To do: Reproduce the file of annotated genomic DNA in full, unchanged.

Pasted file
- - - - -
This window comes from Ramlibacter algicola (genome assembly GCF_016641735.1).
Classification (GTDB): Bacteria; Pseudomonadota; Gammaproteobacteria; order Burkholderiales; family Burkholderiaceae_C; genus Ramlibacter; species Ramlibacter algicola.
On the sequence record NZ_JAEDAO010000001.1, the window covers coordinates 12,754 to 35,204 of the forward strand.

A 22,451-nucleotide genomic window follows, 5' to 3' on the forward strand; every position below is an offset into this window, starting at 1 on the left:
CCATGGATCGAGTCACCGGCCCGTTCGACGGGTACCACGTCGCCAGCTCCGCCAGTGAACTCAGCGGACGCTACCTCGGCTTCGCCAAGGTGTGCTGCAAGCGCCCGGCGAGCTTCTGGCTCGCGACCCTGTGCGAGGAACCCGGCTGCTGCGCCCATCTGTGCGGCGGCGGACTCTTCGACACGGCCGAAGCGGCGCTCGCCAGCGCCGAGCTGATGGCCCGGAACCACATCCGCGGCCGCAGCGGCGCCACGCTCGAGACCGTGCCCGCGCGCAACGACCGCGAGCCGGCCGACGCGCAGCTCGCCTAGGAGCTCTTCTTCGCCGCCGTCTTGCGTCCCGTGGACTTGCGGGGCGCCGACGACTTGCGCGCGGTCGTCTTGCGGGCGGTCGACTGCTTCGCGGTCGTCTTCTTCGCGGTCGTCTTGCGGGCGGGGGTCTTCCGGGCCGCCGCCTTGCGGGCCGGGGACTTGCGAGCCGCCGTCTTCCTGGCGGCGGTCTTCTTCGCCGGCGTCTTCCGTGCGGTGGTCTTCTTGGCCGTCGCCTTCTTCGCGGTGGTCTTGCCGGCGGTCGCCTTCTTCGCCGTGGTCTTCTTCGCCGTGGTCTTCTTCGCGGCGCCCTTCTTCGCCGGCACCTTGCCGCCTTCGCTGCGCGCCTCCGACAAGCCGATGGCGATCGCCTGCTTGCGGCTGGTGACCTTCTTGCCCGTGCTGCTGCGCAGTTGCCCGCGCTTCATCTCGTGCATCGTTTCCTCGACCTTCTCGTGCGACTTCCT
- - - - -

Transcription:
This window comes from Ramlibacter algicola (genome assembly GCF_016641735.1).
Classification (GTDB): Bacteria; Pseudomonadota; Gammaproteobacteria; order Burkholderiales; family Burkholderiaceae_C; genus Ramlibacter; species Ramlibacter algicola.
On the sequence record NZ_JAEDAO010000001.1, the window covers coordinates 12,754 to 35,204 of the forward strand.

A 22,451-nucleotide genomic window follows, 5' to 3' on the forward strand; every position below is an offset into this window, starting at 1 on the left:
CCATGGATCGAGTCACCGGCCCGTTCGACGGGTACCACGTCGCCAGCTCCGCCAGTGAACTCAGCGGACGCTACCTCGGCTTCGCCAAGGTGTGCTGCAAGCGCCCGGCGAGCTTCTGGCTCGCGACCCTGTGCGAGGAACCCGGCTGCTGCGCCCATCTGTGCGGCGGCGGACTCTTCGACACGGCCGAAGCGGCGCTCGCCAGCGCCGAGCTGATGGCCCGGAACCACATCCGCGGCCGCAGCGGCGCCACGCTCGAGACCGTGCCCGCGCGCAACGACCGCGAGCCGGCCGACGCGCAGCTCGCCTAGGAGCTCTTCTTCGCCGCCGTCTTGCGTCCCGTGGACTTGCGGGGCGCCGACGACTTGCGCGCGGTCGTCTTGCGGGCGGTCGACTGCTTCGCGGTCGTCTTCTTCGCGGTCGTCTTGCGGGCGGGGGTCTTCCGGGCCGCCGCCTTGCGGGCCGGGGACTTGCGAGCCGCCGTCTTCCTGGCGGCGGTCTTCTTCGCCGGCGTCTTCCGTGCGGTGGTCTTCTTGGCCGTCGCCTTCTTCGCGGTGGTCTTGCCGGCGGTCGCCTTCTTCGCCGTGGTCTTCTTCGCCGTGGTCTTCTTCGCGGCGCCCTTCTTCGCCGGCACCTTGCCGCCTTCGCTGCGCGCCTCCGACAAGCCGATGGCGATCGCCTGCTTGCGGCTGGTGACCTTCTTGCCCGTGCTGCTGCGCAGTTGCCCGCGCTTCATCTCGTGCATCGTTTCCTCGACCTTCTCGTGCGACTTCCT